- Associated Press - Sunday, April 26, 2015

GRANVILLE, N.D. (AP) - One woman’s junk is another woman’s treasure, and for the Granville Junk Aholics, junk is definitely treasure.

About three years ago, six women from the Granville area channeled their more than 20 years of friendship into an organization that conducts sales events, sponsors booths at fundraising events, decorates for people’s special occasions and creates an excellent excuse to get together to talk about stuff - particularly stuff that comes off the scrap heap or rummage table.

Junk Aholic Kolette Kramer explained that some people are naturally attracted to cast-offs, and those with the condition tend to find each other.

“They are all very creative and also very modest,” Miriam Smette said of her fellow Junk Aholics. “So they won’t tell you how much ‘artist’ is in them.”

The marvel of junk collecting is how items no longer look like junk once inspired junkaholics get ahold of them. It takes a junkaholic to envision a chicken feeder as a table centerpiece, but once it comes together, everyone wants one.



“It’s fun to see your vision come to life,” Junk Aholic Melissa Kramer told the Minot Daily News (https://bit.ly/1GeYiiL ). “Every piece is totally one of a kind.”

Each piece has a story. It’s not just about the creation but about where it came from and what it used to be, said Wanda Bachmeier, who was the friend-in-common connecting the women initially.

Bachmeier and Smette are from Granville while Kolette and Melissa Kramer and group member Karla Thompson are from Denbigh. Another member, Heidi Tank, is from Rugby.

Currently, the women are preparing for their spring Granville JunkLover sale from 9 a.m. to 4 p.m. May 2. The event will take over the McGillicuddy and senior centers and spill down Main Street. Entry points will be set up on both the east and west ends of Main Street. A lunch vendor will be on hand to help accommodate the hungry. The first 200 visitors will receive free gift bags.

This is the third spring sale for the women, who held their first event in 2012 out of necessity.

“All of a sudden we couldn’t buy any more stuff because we didn’t have any room. So we had to have a sale,” Bachmeier said.

“So we could go shopping again,” Kolette Kramer added.

“That’s how it all started. People started asking if they could sell stuff, too,” Bachmeier said.

Now the event draws more than 20 vendors from North Dakota and neighboring states and looks like Wal-Mart on Black Friday when the doors open. People begin lining up an hour or two before.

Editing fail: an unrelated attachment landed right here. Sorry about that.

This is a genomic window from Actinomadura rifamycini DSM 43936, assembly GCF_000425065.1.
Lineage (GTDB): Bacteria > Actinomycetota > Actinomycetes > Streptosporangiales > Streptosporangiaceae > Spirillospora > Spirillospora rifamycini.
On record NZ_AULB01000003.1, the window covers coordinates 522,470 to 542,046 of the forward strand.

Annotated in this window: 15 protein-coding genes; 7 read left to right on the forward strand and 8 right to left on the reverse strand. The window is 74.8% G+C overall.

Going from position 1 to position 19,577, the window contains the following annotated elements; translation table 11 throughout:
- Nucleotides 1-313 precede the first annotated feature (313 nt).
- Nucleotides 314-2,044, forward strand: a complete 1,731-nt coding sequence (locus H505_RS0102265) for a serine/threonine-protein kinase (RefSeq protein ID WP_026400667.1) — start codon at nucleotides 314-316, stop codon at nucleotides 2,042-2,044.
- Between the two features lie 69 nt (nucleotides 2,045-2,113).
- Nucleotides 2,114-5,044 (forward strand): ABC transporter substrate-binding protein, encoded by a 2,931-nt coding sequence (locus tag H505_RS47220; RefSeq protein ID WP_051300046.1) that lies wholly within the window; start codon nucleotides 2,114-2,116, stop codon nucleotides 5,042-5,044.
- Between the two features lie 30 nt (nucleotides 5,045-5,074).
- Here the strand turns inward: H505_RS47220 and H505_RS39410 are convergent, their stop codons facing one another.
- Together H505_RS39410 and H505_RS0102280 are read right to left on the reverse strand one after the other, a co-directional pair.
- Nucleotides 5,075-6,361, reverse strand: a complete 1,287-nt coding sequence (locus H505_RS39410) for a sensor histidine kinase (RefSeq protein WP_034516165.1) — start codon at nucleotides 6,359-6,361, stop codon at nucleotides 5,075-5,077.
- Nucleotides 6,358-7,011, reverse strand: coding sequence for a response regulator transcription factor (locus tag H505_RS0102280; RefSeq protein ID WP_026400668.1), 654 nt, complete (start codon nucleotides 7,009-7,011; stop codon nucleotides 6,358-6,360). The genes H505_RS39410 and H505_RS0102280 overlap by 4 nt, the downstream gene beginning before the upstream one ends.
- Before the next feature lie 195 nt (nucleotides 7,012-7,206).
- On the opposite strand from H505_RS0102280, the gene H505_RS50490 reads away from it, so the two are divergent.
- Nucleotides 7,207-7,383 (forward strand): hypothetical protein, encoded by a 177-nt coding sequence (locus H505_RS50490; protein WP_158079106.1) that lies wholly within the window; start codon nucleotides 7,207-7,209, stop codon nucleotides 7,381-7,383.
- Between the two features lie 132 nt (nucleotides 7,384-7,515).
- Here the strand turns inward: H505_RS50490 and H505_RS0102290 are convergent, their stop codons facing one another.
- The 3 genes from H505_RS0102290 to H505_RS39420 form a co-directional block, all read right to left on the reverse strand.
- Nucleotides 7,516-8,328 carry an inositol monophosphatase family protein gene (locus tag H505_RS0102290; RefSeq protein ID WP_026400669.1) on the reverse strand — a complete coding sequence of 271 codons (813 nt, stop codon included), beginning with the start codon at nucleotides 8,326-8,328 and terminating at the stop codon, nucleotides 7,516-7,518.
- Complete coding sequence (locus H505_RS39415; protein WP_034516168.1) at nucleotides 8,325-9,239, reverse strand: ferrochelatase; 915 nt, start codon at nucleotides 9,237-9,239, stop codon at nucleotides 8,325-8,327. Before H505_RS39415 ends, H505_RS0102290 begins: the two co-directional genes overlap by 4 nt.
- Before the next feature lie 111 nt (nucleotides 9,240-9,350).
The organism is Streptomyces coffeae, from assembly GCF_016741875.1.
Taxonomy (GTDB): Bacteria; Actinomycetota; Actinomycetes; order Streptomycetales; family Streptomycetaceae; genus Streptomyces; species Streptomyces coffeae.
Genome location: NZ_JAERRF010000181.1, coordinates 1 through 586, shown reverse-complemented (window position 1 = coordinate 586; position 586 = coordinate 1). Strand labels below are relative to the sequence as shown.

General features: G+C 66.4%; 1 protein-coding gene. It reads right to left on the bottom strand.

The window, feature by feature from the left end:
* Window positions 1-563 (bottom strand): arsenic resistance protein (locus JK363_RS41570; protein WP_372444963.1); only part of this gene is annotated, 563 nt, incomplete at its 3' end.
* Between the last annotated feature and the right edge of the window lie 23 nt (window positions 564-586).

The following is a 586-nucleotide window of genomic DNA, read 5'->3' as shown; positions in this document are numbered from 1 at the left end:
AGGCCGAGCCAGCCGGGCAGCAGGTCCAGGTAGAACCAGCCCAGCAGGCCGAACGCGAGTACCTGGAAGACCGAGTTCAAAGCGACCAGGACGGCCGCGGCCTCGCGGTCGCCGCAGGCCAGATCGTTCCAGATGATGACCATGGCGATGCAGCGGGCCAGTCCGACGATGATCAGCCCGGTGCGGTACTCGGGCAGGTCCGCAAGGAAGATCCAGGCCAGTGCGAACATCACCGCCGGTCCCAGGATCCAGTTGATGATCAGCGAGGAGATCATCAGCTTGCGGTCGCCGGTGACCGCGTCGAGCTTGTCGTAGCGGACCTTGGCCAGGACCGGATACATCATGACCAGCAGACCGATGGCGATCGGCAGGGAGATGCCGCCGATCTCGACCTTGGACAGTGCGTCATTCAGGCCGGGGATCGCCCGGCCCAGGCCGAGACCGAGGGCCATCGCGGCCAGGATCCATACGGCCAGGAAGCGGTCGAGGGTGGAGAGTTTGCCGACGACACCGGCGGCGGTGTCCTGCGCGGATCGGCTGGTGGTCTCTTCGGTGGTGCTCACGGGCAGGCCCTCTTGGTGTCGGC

Details about the upcoming sale and opportunities to win prizes in advance, including a choice parking spot, are available at Granville Junk Aholics on Facebook.

What people will find at a Junk Aholic sale is a lot of refurbished and repurposed former junk of all types. There also are pieces for sale that remain in their junk state, just waiting for a creative mind to take possession of them.

Everything displayed is homemade, redone and very likely vintage-themed. The spring sale and their fall sale in Towner are very different in the items available, with the spring sale tending more toward home and garden and the fall sale more oriented toward harvest and Christmas.

If a piece doesn’t sell, it won’t be back without a makeover, so visitors will always see new items, Melissa Kramer said.

“It’s not about bringing home a profit,” Thompson added. After event expenses, proceeds from the $2 admission goes to a charitable cause. This year’s proceeds are designated for the Granville Cemetery.

For the Junk Aholics, keeping the events in Granville and Towner is important, regardless of how big the sales get. They are proud of their communities and are eager to introduce visitors to the places that are home to them. The women include local businesses in their event planning so merchants also can prepare to accommodate the hundreds of visitors brought into town.

The women said their community has embraced their crazy collecting. Friends and neighbors have learned to call a Junk Aholic before tearing down a building or cleaning out a garage. They welcome Junk Aholics to set up at local fundraising events. Some have hired Junk Aholics to decorate for weddings, anniversaries and reunions.

Among them, the women of the Granville Junk Aholics have 23 children, all of whom have been involved in their mothers’ hobbies in some way. Several have inherited the gene.

No two junk lovers think alike, though.

“We all have different tastes and styles,” Bachmeier said. “It’s funny how we would all do something different with the same thing.”

Junk Aholic members consult with each other frequently to make the most of their different perspectives.

“We all have a different eye, and we trust each other for wisdom,” Smette said. “The fun part of it is, when you think about the busy lives, this is our way of getting together and doing something for ourselves. It’s therapeutic.”

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Information from: Minot Daily News, https://www.minotdailynews.com

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